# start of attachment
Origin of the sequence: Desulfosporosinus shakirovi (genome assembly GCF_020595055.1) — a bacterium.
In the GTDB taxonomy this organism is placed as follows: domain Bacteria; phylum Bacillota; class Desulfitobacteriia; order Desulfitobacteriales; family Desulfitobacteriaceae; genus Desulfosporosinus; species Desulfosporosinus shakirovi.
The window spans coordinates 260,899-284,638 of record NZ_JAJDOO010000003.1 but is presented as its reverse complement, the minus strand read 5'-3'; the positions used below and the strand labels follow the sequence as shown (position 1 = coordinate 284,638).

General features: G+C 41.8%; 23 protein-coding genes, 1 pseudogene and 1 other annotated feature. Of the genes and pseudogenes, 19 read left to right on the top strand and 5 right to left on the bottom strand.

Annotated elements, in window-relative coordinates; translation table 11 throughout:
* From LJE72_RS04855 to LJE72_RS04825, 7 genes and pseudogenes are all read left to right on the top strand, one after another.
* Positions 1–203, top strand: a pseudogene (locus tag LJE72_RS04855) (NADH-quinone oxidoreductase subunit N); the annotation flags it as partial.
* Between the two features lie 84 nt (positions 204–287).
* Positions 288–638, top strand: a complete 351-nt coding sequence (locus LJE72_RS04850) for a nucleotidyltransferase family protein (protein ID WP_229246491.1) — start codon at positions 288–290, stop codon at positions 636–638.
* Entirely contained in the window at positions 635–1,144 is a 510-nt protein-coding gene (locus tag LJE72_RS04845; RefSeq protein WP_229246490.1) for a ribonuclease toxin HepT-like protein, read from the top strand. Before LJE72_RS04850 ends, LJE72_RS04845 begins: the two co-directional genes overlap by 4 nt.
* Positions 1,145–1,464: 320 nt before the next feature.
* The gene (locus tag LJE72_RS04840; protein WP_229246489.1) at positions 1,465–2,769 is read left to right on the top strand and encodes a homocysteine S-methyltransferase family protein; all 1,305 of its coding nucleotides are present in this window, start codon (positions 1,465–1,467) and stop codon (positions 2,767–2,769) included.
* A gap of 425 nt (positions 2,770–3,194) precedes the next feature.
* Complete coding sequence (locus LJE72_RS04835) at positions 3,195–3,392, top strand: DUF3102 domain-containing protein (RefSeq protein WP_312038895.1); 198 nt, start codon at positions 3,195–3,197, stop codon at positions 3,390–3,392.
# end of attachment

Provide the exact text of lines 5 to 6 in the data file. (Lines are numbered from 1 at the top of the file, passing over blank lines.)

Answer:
Annotated elements, in window-relative coordinates; translation table 11 throughout:
* From LJE72_RS04855 to LJE72_RS04825, 7 genes and pseudogenes are all read left to right on the top strand, one after another.